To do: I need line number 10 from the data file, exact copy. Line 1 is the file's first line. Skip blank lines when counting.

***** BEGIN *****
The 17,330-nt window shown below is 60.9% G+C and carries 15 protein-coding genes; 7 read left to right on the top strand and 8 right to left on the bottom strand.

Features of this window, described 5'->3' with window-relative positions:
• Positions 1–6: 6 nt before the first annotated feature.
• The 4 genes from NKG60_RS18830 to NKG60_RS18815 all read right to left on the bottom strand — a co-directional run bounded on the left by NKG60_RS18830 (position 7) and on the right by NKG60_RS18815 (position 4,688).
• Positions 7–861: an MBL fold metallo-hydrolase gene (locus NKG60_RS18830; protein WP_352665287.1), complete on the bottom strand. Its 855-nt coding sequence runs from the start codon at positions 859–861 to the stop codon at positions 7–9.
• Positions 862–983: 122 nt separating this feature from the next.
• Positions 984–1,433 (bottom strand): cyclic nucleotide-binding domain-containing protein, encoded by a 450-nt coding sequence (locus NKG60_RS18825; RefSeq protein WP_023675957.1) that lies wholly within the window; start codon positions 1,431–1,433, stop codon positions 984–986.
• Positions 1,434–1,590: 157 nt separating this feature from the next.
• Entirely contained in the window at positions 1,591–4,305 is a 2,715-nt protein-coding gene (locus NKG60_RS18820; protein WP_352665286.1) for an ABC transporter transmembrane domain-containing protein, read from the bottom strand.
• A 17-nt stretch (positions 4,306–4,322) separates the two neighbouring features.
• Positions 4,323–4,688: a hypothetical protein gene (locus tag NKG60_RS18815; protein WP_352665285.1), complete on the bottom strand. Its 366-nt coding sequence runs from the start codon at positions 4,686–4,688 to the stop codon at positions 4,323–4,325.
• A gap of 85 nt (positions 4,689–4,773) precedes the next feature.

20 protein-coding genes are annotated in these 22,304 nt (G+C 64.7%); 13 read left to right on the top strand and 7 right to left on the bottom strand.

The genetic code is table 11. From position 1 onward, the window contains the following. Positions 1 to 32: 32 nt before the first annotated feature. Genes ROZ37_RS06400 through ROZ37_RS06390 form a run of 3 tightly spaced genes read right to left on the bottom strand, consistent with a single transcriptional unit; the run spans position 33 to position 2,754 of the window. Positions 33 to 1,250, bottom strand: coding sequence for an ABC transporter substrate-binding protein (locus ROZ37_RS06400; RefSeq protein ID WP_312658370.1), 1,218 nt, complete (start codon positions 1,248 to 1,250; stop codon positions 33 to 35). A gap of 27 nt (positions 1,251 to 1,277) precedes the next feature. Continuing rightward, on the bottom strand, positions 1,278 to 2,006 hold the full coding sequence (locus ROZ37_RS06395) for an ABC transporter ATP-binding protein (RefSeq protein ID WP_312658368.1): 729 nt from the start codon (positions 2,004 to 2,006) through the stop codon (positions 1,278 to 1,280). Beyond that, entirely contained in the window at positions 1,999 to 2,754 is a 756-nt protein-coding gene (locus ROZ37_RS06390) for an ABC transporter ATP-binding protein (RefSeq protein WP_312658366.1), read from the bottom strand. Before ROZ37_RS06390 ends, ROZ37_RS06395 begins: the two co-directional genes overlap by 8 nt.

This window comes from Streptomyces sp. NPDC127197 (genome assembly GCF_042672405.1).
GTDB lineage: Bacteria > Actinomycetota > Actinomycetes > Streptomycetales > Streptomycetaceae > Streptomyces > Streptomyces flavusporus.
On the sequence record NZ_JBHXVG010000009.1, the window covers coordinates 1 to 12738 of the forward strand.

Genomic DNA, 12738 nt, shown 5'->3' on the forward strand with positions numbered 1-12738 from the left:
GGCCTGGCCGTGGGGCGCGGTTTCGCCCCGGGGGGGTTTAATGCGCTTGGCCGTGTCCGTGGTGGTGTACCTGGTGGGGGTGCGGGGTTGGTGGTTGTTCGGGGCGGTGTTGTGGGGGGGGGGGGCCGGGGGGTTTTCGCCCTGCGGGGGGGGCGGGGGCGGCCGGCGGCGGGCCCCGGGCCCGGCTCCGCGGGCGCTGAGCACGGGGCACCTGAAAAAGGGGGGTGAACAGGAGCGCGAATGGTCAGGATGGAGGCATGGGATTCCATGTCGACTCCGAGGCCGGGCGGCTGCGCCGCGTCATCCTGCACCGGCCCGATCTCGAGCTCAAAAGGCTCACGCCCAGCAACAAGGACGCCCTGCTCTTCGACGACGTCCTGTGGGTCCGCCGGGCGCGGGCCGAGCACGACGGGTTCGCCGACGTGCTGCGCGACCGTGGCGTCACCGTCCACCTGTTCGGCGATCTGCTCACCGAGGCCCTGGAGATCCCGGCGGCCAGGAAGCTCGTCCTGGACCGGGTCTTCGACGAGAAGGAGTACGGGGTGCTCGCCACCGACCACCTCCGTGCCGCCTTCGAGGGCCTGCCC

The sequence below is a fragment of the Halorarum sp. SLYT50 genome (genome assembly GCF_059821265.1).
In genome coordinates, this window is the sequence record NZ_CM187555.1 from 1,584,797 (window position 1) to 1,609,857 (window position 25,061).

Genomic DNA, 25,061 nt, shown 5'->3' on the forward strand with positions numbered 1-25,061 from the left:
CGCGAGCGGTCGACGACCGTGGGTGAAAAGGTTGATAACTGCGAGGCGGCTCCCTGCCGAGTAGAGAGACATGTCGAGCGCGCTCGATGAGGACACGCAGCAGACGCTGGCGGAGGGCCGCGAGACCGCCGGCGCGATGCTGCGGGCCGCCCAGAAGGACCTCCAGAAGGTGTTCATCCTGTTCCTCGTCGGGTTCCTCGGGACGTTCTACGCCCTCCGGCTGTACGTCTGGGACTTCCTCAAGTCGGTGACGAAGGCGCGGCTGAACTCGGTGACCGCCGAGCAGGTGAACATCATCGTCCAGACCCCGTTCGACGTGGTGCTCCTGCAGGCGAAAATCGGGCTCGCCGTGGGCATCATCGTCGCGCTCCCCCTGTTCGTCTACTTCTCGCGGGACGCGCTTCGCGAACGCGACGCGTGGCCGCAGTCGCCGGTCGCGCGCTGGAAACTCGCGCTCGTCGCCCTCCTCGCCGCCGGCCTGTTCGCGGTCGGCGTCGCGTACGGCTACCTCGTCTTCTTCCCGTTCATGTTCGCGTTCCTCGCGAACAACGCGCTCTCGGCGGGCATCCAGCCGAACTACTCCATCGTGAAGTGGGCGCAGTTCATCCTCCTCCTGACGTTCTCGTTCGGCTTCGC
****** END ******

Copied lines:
• A 17-nt stretch (positions 4,306–4,322) separates the two neighbouring features.